“They’ll be here in 45 minutes to lock it up,” Dan announced. Ray said, “Lock the door and don’t let them in. I’ll call you back in 5 minutes.”
He called his partners who said they would take care of it. Ray flew back into the cities and met with his team, who revealed to him they now own a theater.
Ray and company realized the theater created attraction and foot traffic to the downtown area. If the theater was to close, then all the surrounding businesses would suffer. His intention is to focus more on music shows since his passion lies more there than theater. He also hopes to change some habits as the new upstairs bar becomes a pre-show hangout and helps to prevent people waiting to arrive and rush to their seats.
Since it’s a historical building, the renovation has been filled with hoops. Originally, the state came in and helped interpret what they could and could not do in their renovation. It was only after designing a blueprint with his architect that the state changed its direction on what it means as a historical building. This led to the team having to re-doing their plans and increasing the cost by thousands of dollars.
Once the plans were finally approved by the the state government, they had to send them to the federal level. Unfortunately, these were sent in the week of the government shutdown last December. It lasted through January and created a 4-month delay in their construction.
Pioneer Place on Fifth offers season tickets for three of their most popular groups. The Fabulous Armadillos return for a 14th season, live radio Granite City Radio Theater for its 8th season, and Justin Ploof and the Throwbacks for four Rockumentaries that highlight some of the best singer/songwriters and musical longevity still riding the airwaves today.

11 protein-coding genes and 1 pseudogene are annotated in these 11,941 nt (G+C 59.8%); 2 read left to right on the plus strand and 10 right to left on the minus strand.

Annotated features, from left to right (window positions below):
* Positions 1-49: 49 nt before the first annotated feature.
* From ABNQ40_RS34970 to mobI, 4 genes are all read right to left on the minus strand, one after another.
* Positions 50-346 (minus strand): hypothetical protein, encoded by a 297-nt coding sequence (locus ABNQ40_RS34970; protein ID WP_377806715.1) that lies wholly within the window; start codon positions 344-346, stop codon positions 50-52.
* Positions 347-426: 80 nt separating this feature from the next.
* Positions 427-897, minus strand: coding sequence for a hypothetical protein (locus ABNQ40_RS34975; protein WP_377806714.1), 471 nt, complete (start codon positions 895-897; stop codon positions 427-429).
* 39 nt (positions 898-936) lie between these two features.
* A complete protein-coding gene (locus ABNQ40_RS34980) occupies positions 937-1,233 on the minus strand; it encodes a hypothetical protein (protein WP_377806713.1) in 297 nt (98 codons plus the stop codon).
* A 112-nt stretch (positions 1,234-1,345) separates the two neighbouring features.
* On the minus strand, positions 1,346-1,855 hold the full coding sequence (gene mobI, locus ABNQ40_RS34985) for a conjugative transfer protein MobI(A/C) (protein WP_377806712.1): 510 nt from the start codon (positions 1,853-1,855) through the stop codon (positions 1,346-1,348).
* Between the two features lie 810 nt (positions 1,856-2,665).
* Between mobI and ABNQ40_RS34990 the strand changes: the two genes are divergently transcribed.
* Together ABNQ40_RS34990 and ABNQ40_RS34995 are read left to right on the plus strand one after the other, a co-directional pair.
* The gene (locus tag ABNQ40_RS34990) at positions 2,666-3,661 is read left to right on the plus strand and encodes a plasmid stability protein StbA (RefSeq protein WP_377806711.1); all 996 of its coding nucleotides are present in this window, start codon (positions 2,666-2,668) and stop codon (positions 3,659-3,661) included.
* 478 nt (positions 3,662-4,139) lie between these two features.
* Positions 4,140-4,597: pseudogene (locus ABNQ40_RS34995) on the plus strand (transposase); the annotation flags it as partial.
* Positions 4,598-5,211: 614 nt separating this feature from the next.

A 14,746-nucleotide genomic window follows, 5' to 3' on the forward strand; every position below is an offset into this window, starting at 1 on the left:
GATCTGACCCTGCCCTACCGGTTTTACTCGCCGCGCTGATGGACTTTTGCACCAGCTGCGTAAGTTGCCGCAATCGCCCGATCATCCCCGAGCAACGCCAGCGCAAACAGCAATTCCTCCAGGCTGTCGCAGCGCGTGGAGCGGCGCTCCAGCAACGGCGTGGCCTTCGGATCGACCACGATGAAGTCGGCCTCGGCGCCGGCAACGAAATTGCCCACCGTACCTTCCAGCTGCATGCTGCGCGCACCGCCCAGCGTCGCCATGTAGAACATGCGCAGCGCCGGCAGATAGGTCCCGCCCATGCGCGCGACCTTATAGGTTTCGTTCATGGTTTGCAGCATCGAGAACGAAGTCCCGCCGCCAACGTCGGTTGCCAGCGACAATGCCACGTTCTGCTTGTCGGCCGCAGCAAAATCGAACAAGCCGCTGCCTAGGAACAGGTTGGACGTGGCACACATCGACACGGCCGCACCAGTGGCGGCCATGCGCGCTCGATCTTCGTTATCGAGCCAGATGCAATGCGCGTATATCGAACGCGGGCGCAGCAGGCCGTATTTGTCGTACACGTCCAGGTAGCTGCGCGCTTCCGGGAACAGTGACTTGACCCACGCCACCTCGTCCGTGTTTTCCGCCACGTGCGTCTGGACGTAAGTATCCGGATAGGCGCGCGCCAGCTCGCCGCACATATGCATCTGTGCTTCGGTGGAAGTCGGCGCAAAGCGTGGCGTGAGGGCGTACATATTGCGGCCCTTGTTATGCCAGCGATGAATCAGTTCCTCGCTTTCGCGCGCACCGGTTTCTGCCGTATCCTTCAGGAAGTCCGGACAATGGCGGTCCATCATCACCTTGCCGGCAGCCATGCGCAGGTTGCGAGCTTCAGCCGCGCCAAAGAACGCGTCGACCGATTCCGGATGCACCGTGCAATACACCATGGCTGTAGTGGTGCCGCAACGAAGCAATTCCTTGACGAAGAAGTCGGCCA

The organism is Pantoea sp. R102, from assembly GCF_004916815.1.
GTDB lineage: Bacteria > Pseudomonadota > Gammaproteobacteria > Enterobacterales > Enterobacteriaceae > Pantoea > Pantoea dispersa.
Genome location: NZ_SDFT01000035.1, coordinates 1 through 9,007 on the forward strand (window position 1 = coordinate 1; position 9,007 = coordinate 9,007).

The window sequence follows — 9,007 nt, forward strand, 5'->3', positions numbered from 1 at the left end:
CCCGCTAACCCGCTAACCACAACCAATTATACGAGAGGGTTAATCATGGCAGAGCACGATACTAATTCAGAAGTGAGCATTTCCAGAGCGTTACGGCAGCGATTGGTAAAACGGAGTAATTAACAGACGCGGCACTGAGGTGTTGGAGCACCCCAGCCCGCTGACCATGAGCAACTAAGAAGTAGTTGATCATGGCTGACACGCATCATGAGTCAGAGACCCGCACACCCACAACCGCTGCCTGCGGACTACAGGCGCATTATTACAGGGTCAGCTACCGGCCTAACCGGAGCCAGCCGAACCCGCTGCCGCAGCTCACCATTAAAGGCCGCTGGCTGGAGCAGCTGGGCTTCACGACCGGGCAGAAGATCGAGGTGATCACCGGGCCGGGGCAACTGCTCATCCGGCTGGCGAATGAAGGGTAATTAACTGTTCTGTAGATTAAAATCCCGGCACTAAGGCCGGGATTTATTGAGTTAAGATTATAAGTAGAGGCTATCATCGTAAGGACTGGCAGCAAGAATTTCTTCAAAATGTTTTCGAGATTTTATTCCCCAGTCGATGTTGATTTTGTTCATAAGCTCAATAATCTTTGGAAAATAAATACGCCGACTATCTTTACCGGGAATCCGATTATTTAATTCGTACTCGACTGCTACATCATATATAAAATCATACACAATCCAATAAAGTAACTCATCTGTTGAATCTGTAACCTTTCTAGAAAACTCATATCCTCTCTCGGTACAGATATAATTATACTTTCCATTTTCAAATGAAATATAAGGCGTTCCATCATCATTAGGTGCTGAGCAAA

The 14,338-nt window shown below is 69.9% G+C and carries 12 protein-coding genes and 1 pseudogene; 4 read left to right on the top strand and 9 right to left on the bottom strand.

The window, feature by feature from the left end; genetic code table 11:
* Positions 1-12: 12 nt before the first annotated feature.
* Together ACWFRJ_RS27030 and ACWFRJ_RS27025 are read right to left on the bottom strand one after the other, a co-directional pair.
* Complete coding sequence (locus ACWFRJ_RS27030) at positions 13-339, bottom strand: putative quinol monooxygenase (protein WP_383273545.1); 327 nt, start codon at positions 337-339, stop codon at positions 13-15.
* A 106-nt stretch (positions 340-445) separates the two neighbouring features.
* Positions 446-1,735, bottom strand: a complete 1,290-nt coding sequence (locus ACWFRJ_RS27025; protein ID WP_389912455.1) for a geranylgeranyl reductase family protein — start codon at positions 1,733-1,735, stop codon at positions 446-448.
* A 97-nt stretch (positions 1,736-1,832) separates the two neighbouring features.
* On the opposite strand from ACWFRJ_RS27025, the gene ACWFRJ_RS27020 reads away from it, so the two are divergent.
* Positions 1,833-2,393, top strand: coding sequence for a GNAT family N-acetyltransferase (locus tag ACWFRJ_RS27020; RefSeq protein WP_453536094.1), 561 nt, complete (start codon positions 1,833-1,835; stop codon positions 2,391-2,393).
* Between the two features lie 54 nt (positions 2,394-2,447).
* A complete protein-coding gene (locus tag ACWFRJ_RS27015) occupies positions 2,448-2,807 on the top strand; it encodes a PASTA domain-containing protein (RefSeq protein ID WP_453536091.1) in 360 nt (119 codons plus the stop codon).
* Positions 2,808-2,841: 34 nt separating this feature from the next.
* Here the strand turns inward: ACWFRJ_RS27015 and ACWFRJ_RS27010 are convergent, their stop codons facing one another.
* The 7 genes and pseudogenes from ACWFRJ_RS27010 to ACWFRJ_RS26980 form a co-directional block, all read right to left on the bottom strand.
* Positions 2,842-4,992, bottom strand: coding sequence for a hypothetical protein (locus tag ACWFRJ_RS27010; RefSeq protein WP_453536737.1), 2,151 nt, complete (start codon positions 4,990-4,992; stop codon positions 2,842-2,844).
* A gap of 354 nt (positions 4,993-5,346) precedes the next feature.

The venue also gives patrons the direct ability to book and choose seats online. This feature helps with planning and allows people to enjoy the full venue without needing to rush to their seats. I highly suggest booking the new balconies for a unique view of the stage above everyone else.
The Guest Room
Justin Ploof, Musician
Growing up in St. Cloud, Justin Ploof had heard rumblings of a cool new venue opening up, one that featured a theater and front room that would host acoustic musicians. He had spent a lot of years in theater in and around the city. Naturally he went to talk to Dan Barth about an idea to combine three things he loved into a show; music, history, and documentaries. The first show was called “Dylan Under The Covers” and featured all songs that Bob Dylan wrote that became hits for other bands. They combined video footage to accompany everything and told stories behind the songs.
His band, Justin Ploof and The Throwbacks, include his father and brother and incorporate many concepts and ideas into their shows. From the music of Saturday Night Live, to their popular “Versus” series that pits two artists against each other. Each of their shows is filled with custom made videos and information to educate and dive deeper into the audience’s experience. There’s a special moment in many of the shows where there’s a collective gasp or laugh of something you couldn’t believe.
Eight years ago they started hosting full seasons of their “Rockumentaries” at Pioneer Place and have the honor of opening their season as the first show at the brand new venue. These unique concert experiences have been a welcome source of entertainment in St. Cloud ever since. They are looking forward to extending their tradition of going into the crowd after the show and thanking people for coming. The new upstairs space gives them the ability to hang out and interact more with their fans.
“It’s a whole different atmosphere than being in a bar or dance club, where it allows you to really sit and absorb the music.” ~Justin Ploof
Full schedule can be found here. A few immediate highlights include:
2/1 – SFO a Journey Tribute with a salute to Kansas and Foreigner – All the hits from 3 of the biggest bands in rock and roll history.
2/7 – Drive… A tribute to The Cars
Music venues are the lifeblood of our community. By providing musicians the opportunity to showcase, collaborate, and experiment with their craft, venues are essential in their development. This series will continue to promote and support our local venues across Minnesota. Please see the previous articles below and go support local music. Our hope is these articles show the importance of supporting venues and places where creativity can thrive.
Sacred Heart Music Center – Duluth